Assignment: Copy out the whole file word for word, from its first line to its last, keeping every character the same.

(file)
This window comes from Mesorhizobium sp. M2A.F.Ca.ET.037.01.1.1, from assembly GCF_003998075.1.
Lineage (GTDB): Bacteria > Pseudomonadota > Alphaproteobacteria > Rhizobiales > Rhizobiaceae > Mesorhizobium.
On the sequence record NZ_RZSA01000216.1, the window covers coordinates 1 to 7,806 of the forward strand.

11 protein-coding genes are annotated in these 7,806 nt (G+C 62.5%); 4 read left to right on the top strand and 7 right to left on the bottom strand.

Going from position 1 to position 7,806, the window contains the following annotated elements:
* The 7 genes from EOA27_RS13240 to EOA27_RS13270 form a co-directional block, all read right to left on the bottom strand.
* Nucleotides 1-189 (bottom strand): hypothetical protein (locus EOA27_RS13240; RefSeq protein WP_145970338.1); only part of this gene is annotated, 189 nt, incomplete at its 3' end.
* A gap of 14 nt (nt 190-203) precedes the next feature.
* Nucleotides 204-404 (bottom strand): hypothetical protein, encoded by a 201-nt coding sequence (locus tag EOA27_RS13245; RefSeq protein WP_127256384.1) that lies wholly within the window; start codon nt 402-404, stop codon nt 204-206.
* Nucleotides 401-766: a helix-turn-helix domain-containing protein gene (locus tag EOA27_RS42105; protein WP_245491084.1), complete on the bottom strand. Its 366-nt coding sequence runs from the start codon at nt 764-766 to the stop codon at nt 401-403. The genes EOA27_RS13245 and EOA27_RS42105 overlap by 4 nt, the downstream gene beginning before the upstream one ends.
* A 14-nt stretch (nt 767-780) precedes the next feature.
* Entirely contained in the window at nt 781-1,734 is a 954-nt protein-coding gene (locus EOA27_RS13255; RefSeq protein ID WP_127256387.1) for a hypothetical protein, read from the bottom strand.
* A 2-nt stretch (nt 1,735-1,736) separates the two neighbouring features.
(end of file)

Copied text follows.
This window comes from Mesorhizobium sp. M2A.F.Ca.ET.037.01.1.1, from assembly GCF_003998075.1.
Lineage (GTDB): Bacteria > Pseudomonadota > Alphaproteobacteria > Rhizobiales > Rhizobiaceae > Mesorhizobium.
On the sequence record NZ_RZSA01000216.1, the window covers coordinates 1 to 7,806 of the forward strand.

11 protein-coding genes are annotated in these 7,806 nt (G+C 62.5%); 4 read left to right on the top strand and 7 right to left on the bottom strand.

Going from position 1 to position 7,806, the window contains the following annotated elements:
* The 7 genes from EOA27_RS13240 to EOA27_RS13270 form a co-directional block, all read right to left on the bottom strand.
* Nucleotides 1-189 (bottom strand): hypothetical protein (locus EOA27_RS13240; RefSeq protein WP_145970338.1); only part of this gene is annotated, 189 nt, incomplete at its 3' end.
* A gap of 14 nt (nt 190-203) precedes the next feature.
* Nucleotides 204-404 (bottom strand): hypothetical protein, encoded by a 201-nt coding sequence (locus tag EOA27_RS13245; RefSeq protein WP_127256384.1) that lies wholly within the window; start codon nt 402-404, stop codon nt 204-206.
* Nucleotides 401-766: a helix-turn-helix domain-containing protein gene (locus tag EOA27_RS42105; protein WP_245491084.1), complete on the bottom strand. Its 366-nt coding sequence runs from the start codon at nt 764-766 to the stop codon at nt 401-403. The genes EOA27_RS13245 and EOA27_RS42105 overlap by 4 nt, the downstream gene beginning before the upstream one ends.
* A 14-nt stretch (nt 767-780) precedes the next feature.
* Entirely contained in the window at nt 781-1,734 is a 954-nt protein-coding gene (locus EOA27_RS13255; RefSeq protein ID WP_127256387.1) for a hypothetical protein, read from the bottom strand.
* A 2-nt stretch (nt 1,735-1,736) separates the two neighbouring features.